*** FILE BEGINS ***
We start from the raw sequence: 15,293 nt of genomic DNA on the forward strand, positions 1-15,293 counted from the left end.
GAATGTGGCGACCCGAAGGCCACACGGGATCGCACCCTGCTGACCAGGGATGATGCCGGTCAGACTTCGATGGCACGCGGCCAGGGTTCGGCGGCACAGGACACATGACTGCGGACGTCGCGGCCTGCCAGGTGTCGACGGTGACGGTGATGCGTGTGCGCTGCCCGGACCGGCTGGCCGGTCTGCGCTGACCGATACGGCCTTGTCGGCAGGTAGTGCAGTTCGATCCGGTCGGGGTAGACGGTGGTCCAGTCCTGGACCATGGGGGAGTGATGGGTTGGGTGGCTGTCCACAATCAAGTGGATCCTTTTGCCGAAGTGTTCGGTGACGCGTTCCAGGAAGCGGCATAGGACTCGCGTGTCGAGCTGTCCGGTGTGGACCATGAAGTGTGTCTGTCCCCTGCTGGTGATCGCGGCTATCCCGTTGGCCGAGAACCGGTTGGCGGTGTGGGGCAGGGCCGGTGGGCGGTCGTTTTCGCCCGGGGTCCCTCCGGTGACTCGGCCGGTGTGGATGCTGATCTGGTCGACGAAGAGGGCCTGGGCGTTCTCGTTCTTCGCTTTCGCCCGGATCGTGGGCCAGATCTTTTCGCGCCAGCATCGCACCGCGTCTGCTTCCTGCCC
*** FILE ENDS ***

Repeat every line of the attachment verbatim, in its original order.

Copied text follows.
We start from the raw sequence: 15,293 nt of genomic DNA on the forward strand, positions 1-15,293 counted from the left end.
GAATGTGGCGACCCGAAGGCCACACGGGATCGCACCCTGCTGACCAGGGATGATGCCGGTCAGACTTCGATGGCACGCGGCCAGGGTTCGGCGGCACAGGACACATGACTGCGGACGTCGCGGCCTGCCAGGTGTCGACGGTGACGGTGATGCGTGTGCGCTGCCCGGACCGGCTGGCCGGTCTGCGCTGACCGATACGGCCTTGTCGGCAGGTAGTGCAGTTCGATCCGGTCGGGGTAGACGGTGGTCCAGTCCTGGACCATGGGGGAGTGATGGGTTGGGTGGCTGTCCACAATCAAGTGGATCCTTTTGCCGAAGTGTTCGGTGACGCGTTCCAGGAAGCGGCATAGGACTCGCGTGTCGAGCTGTCCGGTGTGGACCATGAAGTGTGTCTGTCCCCTGCTGGTGATCGCGGCTATCCCGTTGGCCGAGAACCGGTTGGCGGTGTGGGGCAGGGCCGGTGGGCGGTCGTTTTCGCCCGGGGTCCCTCCGGTGACTCGGCCGGTGTGGATGCTGATCTGGTCGACGAAGAGGGCCTGGGCGTTCTCGTTCTTCGCTTTCGCCCGGATCGTGGGCCAGATCTTTTCGCGCCAGCATCGCACCGCGTCTGCTTCCTGCCC